The International Standards Organsation this month issued ISO 22005 as the latest in its series for the food and drink industry. ISO 22005 sets out the general principles and basic requirements for designing and implementing a traceability system along a processor's supply chain. Processors aim to get certified by independent audit companies in a bid to demonstrate to regulators and consumers that they have taken the necessary steps to protect the safety of their products. In recent years, cases of food poisoning and outbreaks have pushed the many countries, including EU members, to require that processors have a traceability system in place to protect public health. The regulations generally require that each company know who their immediate supplier is and to whom the product is being sent, on the principle of "one up, one down". A traceability system can also help a company withdraw or recall products faster and more efficiently. Processors who achieve certification under the new ISO standard will be required to have systems in place to trace the flow of feed, food, ingredients and packaging into and out of their plants. They must also be able to identify the necessary documentation and tracking for each stage of production, ensure the adequate coordination between the different actors involved, and require that each party be informed of at least his direct suppliers and clients. "Moreoever, a traceability system can improve the appropriate use and reliability of information, effectiveness and productivity of the organisation," ISO stated in releasing the standards. Since food safety hazards can enter the food chain at any stage, adequate control and communication throughout the process is essential, ISO stated. "One weak link in the supply chain can result in unsafe food, which can present a serious danger to consumers and have costly repercussions for suppliers," the organisation stated. "Food safety is therefore the joint responsibility of all the actors involved." ISO also promotes the standard as a cost saving measure, doing away with the need for multiple and sometimes conflicting schemes used by different players along a supply chain. "In the food industry, a diversity of retail and private quality schemes generate uneven levels of safety, confusion over requirements and increased cost and complication for suppliers obliged to conform to multiple programmes," the organisation stated. "ISO 22005 offers a unique solution for good practice on a worldwide basis and thus contributes to lowering trade barriers." ISO 22005 is the second in a series of food safety standards launched by the organisation. The standard uses the same definition of traceability as the Codex Alimentarius Commission and provides a complement for organisations implementing the ISO 22000 standard, released in 2005. ISO 22000 sets out the basic requirements for a food safety management system to ensure safe food supply chains. ISO 22000 also incorporates the principles of the Hazard Analysis and Critical Control Point (HACCP) system for food hygiene. Under EU law, "traceability" means the ability to track any food, feed, food-producing animal or substance that will be used for consumption, through all stages of production, processing and distribution. The controls were made mandatory after past food crises, such as dioxin contamination and BSE, showed that the bloc need a system to respond quickly to such events.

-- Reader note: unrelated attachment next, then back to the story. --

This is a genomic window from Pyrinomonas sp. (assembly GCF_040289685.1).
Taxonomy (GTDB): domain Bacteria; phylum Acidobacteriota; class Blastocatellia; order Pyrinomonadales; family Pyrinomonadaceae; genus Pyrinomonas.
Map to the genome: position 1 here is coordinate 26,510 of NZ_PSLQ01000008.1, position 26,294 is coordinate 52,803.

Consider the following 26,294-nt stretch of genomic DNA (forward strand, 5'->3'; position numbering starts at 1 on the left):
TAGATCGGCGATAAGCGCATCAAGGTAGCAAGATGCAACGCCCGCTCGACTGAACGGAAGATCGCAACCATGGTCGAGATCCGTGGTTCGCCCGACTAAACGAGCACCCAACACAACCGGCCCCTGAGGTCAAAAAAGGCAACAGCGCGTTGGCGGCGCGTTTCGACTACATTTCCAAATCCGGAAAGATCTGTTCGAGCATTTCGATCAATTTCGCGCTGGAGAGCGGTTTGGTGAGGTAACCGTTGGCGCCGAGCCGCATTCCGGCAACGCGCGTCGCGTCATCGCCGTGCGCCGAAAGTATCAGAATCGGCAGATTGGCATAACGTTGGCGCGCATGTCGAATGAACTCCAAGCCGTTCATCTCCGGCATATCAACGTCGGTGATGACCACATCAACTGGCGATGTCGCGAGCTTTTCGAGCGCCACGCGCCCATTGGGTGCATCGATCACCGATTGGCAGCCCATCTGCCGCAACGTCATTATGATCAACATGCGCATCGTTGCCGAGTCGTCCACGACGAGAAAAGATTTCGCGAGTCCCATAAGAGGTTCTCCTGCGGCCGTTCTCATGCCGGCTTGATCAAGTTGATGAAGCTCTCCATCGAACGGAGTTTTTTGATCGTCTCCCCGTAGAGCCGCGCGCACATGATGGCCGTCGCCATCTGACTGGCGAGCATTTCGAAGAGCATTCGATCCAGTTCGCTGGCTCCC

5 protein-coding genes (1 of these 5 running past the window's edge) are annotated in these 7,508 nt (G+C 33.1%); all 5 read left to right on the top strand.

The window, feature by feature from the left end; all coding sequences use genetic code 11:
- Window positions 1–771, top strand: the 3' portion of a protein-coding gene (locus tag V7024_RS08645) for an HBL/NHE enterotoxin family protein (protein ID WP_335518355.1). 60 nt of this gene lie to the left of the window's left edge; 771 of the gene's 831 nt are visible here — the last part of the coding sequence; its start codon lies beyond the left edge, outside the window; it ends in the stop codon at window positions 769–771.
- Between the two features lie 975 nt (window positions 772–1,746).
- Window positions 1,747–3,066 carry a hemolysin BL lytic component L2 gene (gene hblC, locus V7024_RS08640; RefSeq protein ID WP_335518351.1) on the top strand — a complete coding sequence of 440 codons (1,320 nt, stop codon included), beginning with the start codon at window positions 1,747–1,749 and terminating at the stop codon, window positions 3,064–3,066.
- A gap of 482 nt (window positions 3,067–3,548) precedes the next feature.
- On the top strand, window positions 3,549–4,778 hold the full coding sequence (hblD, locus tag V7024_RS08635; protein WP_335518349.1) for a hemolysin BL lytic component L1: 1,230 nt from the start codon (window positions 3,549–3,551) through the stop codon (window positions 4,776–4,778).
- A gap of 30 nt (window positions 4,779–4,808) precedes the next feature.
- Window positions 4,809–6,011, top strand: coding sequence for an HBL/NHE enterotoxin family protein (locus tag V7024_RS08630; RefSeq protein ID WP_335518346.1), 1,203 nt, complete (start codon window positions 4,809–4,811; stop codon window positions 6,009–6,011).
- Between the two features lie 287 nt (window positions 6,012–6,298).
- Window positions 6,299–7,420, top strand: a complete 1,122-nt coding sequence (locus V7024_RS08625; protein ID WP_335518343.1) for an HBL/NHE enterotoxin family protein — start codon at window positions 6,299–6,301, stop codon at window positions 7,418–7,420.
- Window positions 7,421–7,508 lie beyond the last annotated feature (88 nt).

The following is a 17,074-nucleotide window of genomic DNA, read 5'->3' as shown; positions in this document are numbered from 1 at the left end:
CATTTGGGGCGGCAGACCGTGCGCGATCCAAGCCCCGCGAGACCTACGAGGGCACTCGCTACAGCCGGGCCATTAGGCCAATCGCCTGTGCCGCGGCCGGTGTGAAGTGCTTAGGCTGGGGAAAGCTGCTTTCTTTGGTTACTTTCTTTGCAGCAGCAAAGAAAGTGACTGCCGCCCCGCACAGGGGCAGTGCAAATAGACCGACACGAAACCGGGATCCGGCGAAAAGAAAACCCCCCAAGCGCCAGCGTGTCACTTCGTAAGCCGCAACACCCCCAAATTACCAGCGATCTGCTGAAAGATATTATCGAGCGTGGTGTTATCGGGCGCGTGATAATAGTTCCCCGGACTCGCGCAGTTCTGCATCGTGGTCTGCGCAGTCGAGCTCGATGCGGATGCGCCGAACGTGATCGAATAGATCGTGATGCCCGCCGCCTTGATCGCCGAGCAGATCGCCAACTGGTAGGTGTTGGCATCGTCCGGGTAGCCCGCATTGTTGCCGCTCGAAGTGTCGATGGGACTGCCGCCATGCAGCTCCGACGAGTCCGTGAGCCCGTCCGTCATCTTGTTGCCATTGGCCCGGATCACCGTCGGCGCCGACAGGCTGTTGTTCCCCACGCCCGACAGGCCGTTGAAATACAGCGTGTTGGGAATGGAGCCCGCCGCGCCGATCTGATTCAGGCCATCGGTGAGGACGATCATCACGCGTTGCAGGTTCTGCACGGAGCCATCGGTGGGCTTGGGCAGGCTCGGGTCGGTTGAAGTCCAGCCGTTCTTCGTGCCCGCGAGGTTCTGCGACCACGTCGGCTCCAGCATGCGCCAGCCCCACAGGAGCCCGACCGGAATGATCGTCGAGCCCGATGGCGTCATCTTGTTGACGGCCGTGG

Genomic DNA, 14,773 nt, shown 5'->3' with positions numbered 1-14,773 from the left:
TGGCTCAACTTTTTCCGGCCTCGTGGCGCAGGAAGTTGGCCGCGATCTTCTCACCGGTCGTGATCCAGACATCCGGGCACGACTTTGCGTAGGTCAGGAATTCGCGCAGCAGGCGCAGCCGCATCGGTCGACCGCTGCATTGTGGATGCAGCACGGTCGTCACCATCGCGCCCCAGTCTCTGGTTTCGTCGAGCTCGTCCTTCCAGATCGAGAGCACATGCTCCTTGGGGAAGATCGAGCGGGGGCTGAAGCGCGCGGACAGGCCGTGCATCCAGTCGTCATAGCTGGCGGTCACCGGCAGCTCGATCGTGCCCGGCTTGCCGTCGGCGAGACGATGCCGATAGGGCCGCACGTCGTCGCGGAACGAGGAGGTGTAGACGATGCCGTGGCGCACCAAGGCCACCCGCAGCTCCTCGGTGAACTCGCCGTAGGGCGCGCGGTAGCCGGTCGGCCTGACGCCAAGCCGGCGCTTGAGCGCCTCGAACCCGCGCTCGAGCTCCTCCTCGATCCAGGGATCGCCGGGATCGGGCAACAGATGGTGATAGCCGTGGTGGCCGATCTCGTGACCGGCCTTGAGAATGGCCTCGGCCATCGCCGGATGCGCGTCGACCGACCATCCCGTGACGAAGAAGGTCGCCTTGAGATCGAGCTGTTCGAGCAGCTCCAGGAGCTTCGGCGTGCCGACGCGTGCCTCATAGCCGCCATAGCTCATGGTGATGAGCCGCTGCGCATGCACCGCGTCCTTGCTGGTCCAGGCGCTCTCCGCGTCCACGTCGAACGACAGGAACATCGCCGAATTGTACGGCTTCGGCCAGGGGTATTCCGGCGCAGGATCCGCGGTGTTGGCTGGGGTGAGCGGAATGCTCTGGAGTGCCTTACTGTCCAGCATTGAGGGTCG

A new international standard has been set for traceability along the food chain, setting out a complete system under which processors can get certification.